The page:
How to Choose and Establish Your Bar’s Name
It may be true that a rose by any other name would smell as sweet. Not so for a bar! Great bar names evoke pictures in patrons’ minds. Sometimes they choose one bar over another based on the name alone.
People choose names based on important people in their lives, historical or fictional characters, heritage, or simply where the bar is located. Maybe you have a favorite uncle who loved to drink scotch in a big chair by the fireplace, so you name your bar Uncle Matty’s Bar.
Or maybe you’re Irish by heritage and want to evoke that feel in your place, so you name your bar the Donegal Tavern. Whatever your reasons, you can create a name that represents your vision and connects with your patrons.
At the end of the day, the single most important thing about naming your bar is that the name and the atmosphere must be in synch. Your name must match your concept or theme. People should hear the name and have a pretty decent idea of what to expect when they walk into your place.
The name: A few words about your bar
When you name your bar, you have your single greatest opportunity to connect your vision for your place with potential patrons. You need to give them something to remember in a positive way.
Here are a few things to think about when choosing a name for your place:
Consider geographic locations. This can be based in reality (Mountain View Bar in Denver) or wishful thinking (Beachfront Bar in St. Louis). Try words like by the sea, lakeside, landings, creeks, ocean view, river, arctic, trackside, station, depot, train stop, living room, bedroom, hotel bars, lobby, terrace, factory, home, and house.
Think about different themes. Just about anything’s a possibility here: sports bars, billiard bars, biker bars, eateries; jazz bars; ’60s, ’70s, and ’80s bars; seafood, steak, lobster, and ethnic bars.
Base it on your specialty. If you’re specializing in wine, you could use words like cellar, cave, cork, grape, vat, and wine in naming your place. If you’re specializing in beer, consider words related to beer and brewing, like hops, wort, barley, malt, ferment, styles of beer (ale, stout, and so on), brewhaus, or brewpub.
Get creative with the specific type of establishment you run. Words like bar, place, saloon, joint, lounge, bistro, café, bar and grill, grille, club, pub, tap room, manor, palace, tavern, inn, and sports bar can pair with a first (or last) name to finish up. J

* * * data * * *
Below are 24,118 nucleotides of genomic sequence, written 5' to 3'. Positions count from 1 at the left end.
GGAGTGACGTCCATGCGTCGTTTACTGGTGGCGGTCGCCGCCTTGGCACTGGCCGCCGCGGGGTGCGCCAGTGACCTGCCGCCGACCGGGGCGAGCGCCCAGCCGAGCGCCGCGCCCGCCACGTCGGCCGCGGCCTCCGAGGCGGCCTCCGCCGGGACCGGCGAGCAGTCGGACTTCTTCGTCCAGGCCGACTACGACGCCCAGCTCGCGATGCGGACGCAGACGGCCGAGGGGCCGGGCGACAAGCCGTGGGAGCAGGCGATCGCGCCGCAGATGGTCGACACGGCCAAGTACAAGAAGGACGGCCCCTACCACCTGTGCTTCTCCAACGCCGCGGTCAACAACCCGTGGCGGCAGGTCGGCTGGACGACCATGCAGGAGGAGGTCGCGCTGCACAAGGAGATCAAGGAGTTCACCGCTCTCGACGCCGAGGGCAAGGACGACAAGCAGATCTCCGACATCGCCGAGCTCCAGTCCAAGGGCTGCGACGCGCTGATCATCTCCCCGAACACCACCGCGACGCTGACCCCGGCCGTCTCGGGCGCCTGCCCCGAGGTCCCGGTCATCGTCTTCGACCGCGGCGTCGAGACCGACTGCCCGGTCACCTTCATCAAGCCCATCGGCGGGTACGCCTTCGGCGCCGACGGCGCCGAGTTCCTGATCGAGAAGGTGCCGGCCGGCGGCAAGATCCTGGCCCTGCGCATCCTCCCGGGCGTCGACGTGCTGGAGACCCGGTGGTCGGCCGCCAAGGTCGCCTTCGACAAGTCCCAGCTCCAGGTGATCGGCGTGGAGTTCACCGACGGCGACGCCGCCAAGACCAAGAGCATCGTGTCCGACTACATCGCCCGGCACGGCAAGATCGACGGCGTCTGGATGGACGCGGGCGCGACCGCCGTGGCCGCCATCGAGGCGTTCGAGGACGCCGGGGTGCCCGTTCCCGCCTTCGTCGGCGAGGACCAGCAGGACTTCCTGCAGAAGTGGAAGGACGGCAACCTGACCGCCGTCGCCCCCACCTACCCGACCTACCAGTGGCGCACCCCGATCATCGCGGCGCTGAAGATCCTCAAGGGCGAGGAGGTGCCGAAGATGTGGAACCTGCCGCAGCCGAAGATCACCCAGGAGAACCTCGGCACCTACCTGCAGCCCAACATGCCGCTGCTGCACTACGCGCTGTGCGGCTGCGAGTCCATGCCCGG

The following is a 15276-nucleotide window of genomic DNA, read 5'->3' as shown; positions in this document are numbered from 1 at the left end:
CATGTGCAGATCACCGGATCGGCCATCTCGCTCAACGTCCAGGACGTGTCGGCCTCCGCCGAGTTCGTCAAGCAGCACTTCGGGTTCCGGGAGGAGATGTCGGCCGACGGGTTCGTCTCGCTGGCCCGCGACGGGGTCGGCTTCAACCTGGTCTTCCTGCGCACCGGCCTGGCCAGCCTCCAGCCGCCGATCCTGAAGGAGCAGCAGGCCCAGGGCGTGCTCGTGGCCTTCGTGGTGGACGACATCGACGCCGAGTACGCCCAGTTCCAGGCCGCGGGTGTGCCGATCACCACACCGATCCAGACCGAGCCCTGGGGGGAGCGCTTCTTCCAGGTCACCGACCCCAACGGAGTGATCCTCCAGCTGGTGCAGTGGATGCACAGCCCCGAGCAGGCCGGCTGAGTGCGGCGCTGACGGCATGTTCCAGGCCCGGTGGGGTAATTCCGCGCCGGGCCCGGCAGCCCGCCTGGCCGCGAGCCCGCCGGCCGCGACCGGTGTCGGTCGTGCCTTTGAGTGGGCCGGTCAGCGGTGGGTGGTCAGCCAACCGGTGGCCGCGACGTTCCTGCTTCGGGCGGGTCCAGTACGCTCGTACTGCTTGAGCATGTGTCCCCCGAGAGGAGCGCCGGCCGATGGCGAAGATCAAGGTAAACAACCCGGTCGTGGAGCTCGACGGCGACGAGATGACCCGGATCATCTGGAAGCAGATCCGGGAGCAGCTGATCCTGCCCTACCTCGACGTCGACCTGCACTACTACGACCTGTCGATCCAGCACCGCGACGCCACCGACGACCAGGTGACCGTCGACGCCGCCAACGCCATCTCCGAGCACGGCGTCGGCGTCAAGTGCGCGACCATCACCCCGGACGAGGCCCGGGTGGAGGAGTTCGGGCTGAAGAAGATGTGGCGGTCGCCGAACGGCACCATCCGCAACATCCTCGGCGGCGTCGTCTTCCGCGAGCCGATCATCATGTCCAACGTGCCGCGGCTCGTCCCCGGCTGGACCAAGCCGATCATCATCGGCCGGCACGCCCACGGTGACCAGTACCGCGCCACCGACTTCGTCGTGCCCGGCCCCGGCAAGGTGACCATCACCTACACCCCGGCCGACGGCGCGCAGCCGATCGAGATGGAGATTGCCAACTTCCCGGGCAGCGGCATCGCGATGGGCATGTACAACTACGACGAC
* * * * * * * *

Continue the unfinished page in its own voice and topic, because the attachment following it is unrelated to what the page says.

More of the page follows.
Just add your name to the front of one of these, after you decide which one you want to be: as in Ray’s Manor, Ray’s Bar, Heather’s Saloon, Heather’s Bistro, or Heather’s Pub.
Play off the area of town where you’re located. A bar located in the financial district could be called In the Red. Near government and political buildings could be a great place to launch a bar called Hot Air Saloon.
How to protect your bar name and trademarks
As you build your business, you build your reputation. Your patrons have an expectation when they step in the door. If you’re successful, they associate all the terrific things about your bar with its name and atmosphere. The last thing you want someone to do is to sabotage your hard work by stealing your name and using it to open his own place.
How to perform a search on your potential name
Go to your favorite search engine (such as Google, Yahoo!, or Ask.com) on the Internet. Search for bars (or restaurants, delis, and so on) that have the same name or a name similar to the one you’re choosing.
Next, consider using a domain name lookup service, such as Whois.com, to find out whether a particular website address that corresponds to your name is taken and, if it is, who owns it. If the web address you want to use is available, you can register the domain name for as little as $4.95 a year to hold on to it.
And this site offers a service to buy a domain name for you, even if it’s already registered with someone else. It may cost a bit to get one that’s already been taken, assuming the owner is even interested in selling it.
How to trademark your name
Plan ahead and trademark (or register) your name, logo, taglines, and so on. Get the proper paperwork to protect your intellectual property in your state and in the entire country. This prevents other bar owners from slapping your bar’s name on their business. The nerve!
A trademark or intellectual property attorney can help you navigate through the confusing landscape, but here are the basic steps you need to follow:
Incorporate your bar.
This step makes you a legal entity.
File an application with the county or state office that deals with trademarks.
This step makes the corporation the sole owner of your trademarks in your class of goods or services (bar and cocktail lounge services, bar and restaurant services, and bar services are examples of a few classes of services currently registered) in your state.
File an application with the U.S. Patent and Trademark Office (USPTO).
This step protects your marks throughout the country. Check out USPTO to search the database of registered trademarks.
If you plan to expand your bar, franchise your name, or have several locations, have your attorney file for international trademarks as well.